We have a number of ongoing projects, briefly described below, related to drug development, drug interactions, drug resistance and drug transport in brain tumor models. Our research is supported by the NIH and the National Brain Tumor Society.
Project 1: Drug Resistance to Angiogenesis Inhibitors
We have come to understand the effects of angiogenesis inhibitors on the tumor vasculature and how vascular permeability may be altered to influence distribution or exposure to coadministered cytotoxic agents such as temozolomide. These drug interactions are pharmacodynamically-mediated at the level of the tumor. Recent efforts are investigating how brain tumors become resistant to angiogenesis inhibitors based on the use of in vivo models of resistance and genomic and proteomic measurements.
Project 2: Drug Development of Anticancer Drugs for Brain Tumor Chemotherapy
We have implemented a PK/PD-driven drug development strategy to identify the most active drug in brain tumor models. This approach utilizes in vitro assays such as metabolic stability, blood-brain barrier [BBB] permeability and cytotoxicity to screen compounds that will be further characterized for their mechanism of action in preclinical brain tumor models. The project is expanding its efforts to employ “omic”-based methods to the drug discovery and development process.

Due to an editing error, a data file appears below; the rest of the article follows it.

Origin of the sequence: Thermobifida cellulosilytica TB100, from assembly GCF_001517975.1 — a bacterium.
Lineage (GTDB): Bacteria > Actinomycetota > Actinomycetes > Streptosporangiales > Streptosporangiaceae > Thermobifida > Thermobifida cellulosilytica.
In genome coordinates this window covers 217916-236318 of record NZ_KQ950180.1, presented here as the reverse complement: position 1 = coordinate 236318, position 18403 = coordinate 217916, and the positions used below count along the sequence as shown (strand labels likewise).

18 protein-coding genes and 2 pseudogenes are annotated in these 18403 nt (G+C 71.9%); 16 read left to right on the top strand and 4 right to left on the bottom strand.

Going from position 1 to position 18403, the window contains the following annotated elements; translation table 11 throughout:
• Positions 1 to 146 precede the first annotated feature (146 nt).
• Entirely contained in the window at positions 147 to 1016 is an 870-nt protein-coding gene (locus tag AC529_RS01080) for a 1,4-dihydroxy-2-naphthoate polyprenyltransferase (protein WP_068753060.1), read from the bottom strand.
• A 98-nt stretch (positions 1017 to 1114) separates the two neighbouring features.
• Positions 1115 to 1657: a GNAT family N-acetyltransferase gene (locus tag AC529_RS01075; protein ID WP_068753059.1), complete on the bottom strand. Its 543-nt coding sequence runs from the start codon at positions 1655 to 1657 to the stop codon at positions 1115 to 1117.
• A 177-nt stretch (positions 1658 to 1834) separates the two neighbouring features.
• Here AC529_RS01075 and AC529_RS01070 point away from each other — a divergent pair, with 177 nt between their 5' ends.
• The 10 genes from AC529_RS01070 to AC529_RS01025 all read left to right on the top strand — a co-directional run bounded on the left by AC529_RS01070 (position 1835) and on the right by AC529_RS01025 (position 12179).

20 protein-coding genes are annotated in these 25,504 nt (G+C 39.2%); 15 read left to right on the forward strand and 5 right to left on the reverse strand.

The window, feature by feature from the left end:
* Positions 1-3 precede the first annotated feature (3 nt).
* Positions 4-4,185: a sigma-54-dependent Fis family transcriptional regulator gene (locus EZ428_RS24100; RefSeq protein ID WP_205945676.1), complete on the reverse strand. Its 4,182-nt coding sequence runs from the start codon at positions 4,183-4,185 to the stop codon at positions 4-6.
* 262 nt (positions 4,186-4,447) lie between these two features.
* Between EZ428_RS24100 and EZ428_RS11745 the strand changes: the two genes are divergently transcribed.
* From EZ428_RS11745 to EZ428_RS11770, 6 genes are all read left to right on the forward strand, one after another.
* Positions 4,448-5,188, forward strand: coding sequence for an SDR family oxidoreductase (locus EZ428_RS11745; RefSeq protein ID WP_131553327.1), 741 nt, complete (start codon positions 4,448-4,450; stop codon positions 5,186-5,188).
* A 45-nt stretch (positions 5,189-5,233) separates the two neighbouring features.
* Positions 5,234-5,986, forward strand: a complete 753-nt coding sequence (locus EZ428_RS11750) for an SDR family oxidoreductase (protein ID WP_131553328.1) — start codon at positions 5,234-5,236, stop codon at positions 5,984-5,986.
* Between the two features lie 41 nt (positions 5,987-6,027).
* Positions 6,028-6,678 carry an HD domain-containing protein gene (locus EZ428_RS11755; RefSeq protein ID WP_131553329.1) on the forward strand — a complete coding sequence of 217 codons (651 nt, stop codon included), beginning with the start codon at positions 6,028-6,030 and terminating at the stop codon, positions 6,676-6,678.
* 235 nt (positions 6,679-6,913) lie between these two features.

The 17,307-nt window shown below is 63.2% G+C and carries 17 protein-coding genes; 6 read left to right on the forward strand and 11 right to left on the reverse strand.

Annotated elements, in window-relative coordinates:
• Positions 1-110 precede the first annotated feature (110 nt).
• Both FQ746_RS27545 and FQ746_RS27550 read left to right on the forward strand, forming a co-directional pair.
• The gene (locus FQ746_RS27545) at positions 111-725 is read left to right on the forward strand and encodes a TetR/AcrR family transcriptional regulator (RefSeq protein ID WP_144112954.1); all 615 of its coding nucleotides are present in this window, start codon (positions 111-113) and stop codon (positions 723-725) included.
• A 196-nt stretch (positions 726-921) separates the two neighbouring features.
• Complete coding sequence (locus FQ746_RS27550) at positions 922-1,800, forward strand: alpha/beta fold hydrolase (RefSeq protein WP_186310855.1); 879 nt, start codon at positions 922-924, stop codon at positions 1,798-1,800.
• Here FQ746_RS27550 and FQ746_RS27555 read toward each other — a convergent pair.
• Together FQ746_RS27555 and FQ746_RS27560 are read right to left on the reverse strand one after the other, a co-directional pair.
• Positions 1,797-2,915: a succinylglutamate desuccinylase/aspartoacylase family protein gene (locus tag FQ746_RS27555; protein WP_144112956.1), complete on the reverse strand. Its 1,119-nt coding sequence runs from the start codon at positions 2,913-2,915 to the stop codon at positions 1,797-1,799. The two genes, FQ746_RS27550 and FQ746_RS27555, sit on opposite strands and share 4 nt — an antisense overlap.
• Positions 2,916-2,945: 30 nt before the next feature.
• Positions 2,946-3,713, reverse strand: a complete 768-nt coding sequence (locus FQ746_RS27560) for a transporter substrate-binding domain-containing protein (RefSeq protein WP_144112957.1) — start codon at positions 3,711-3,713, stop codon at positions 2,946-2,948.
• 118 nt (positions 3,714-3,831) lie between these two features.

Project 3: Analysis of PK/PD Tumor Heterogeneity
There is an increasing appreciation that tumors are heterogeneous in terms of their genomic characteristics that will likely impact drug efficacy. We are developing methods to determine the regional variability in the PK/PD of anticancer drugs in brain tumors. This information could be critical to understand why drugs are effective or not and lead to new methods to optimize chemotherapy.
Project 4: The Role of Membrane Transporters on Drug Disposition
We are interested to understand how ABC transporters influence the PK properties of drug, and are particularly focused on the role of transporters at the BBB and tumor cell membrane. In both instances the transporters most often act as drug efflux pumps decreasing exposure to tumor cells. We use a combination of in vitro cell systems with expressed transporters and gene knockout mouse models to provide a complete PK assessment. These investigations are linked to primary CNS lymphoma [PCNSL] since a number of the agents currently used for PCNSL are substrates for different ABC transporters. We are also studying the PD characteristics of the drugs in preclinical models of PCNSL so that ultimately we can develop mechanistic PK/PD models that can be used to design improved chemotherapy.